Full disclosure, I haven't actually read Love in the time of Cholera (GGM of choice at uni was One Hundred Years of Solitude). But what I really wanted to write about right now, was the environment in these trying times of SARS-CoV-2 and its disease counterpart of CoViD-19. The scale and spread of this pandemic have increasingly dominated headlines since late January, when the cases in China began to make the international news. Yet during this time, there has also been concern that the all-consuming nature of dealing with a pandemic has already eclipsed some current natural disasters and may distract from making meaningful progress towards addressing another existential threat - climate change. I'll start with the negatives, and end on a slightly more optimistic note.

Locust Swarm
Locust Swarm in Madagscar. Source: Laika ac
Yes, cancelled meetings and the prospect of economic recovery are likely to derail negotiations and international coordination on climate action, but Mother Nature is letting herself be known in other ways that are just not getting the attention they deserve. And while COVID-19 and complications has already killed over 30,000 people globally, it is important to recognise that persistent challenges like hunger have profound impacts on far more people annually. Climate-change-exacerbated disasters this year have already undermined the ability of residents in many countries across the low latitudes to meet their food and livelihood needs.

In the last few months, locust swarms - the worst seen in 25 years - have decimated crops in parts of Africa and the Middle East. Why are locust swarms more severe under climate change? The likely culprit is a combination of higher CO2, warmer temperatures, and heavier rainfall from cyclones stimulating plant growth and ensuring both favourable breeding conditions and food supply for these little hoppers. Numbering in the billions, locusts can consume 80-100% of the crops in an infested region, furthering undermining food security for tens of millions of people.

In other news, Vietnam's Mekong Delta has experienced extreme drought and salinisation, putting the country's major rice growing region at risk. In contrast, more extreme rainfall has caused flooding and landslides in Brasil. Finally, closer to my current home, people in Australia are still recovering from the bushfires late last year, which burnt nearly 25million hectares of forest and displaced thousands of people. And, on top of all this, the Great Barrier Reef is bleaching ... again.

Although all this makes the world seem like it's falling apart, having a pandemic force the global cogs to a grinding halt has some ancillary benefits. For one, economic slowdown and fewer vehicles seem to have reduced levels of air pollution in some major cities and regions, such as Beijing, China and Lombardy, Italy. On the climate change mitigation side, people are traveling less on both air and land, and emissions have consequently gone down. In the last two weeks, commercial air traffic has plunged 40% from 2019 levels, and airlines continue to cut international routes!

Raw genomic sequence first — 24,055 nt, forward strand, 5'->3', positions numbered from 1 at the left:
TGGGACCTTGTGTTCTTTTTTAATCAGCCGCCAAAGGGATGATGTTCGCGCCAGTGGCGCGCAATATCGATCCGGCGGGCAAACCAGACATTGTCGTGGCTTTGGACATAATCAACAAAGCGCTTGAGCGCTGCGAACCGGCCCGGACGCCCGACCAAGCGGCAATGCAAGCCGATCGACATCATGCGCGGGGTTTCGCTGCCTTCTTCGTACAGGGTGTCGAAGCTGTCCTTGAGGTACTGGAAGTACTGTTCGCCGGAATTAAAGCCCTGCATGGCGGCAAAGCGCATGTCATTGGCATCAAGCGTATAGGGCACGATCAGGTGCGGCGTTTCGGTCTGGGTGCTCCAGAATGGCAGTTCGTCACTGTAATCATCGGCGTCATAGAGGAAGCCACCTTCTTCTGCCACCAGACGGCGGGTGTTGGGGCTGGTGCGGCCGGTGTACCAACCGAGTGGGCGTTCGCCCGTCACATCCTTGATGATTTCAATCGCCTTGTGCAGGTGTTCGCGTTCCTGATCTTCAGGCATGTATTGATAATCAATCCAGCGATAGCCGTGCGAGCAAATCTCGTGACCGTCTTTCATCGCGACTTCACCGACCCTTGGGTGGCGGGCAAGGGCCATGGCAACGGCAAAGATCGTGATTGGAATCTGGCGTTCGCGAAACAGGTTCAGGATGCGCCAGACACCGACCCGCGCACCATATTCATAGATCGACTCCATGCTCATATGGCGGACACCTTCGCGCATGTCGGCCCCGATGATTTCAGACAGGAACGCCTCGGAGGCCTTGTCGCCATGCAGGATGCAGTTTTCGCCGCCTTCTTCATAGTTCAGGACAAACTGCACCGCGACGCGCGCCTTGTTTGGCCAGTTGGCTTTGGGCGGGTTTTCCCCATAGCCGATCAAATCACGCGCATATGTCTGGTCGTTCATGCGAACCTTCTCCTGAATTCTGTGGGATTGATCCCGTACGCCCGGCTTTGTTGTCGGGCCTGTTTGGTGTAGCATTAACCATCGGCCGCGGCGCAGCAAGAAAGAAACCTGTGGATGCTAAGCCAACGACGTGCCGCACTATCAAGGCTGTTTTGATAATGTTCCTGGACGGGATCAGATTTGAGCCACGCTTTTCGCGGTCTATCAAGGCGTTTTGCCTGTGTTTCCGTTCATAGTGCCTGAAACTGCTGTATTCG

Working from home on those paper revisions
However, the effects on both air pollutants and greenhouse gas emissions are directly tied to the lock-down circumstances we as consumers currently find ourselves in. A researcher at Yale suggested that the longer CoViD-19 sticks around, the deeper into recession the global economy will fall. This usually corresponds to lower emissions, but also potentially less investment in alternatives to fossils fuels. That said, I do wonder if the current adoption of certain key behaviours - such as "telecommuting" and more awareness around food supplies and waste - might in fact act as a catalyst for shifting behaviours more permanently. If anything, we are testing the boundaries of virtual work, teaching, and socialising environments.

Going back to Garcia-Marquez's all-too-apt warning, in the case of the climate and our environment, we can't afford to wait for hindsight. The loss of lives and damages to communities because of this virus are tragedies. Yet, and perhaps even moreso to avoid further such loss and damage, I think we are confronting an unparalleled opportunity: to build a more conscientious and resilient society, and to embrace some drastic shifts in how humanity currently operates. The question is, will we take the plunge soon, or wait until the wisdom comes to us ...

Friday, January 3, 2020

Another Decade Bites the Dust

We’ve finally reached that fabled year of 2020. This has seemed a far distant marker for so long, often serving as a benchmark for reaching ambitious targets or achieving technological advances. Yet, it simply marks another one of Earth’s orbits around the sun. As such, expecting earth-shattering changes to suddenly manifest seems a bit unreasonable. That said, the issues we’ve explored in this blog have indeed evolved over that time. I wanted to take a quick look at a few big topics of interest in 2019, and reflect a bit on what is still a challenge and where we’ve made progress since 2010.

A smoky sunset in Southeast Queensland
Deforestation, biodiversity loss, and fires, oh my!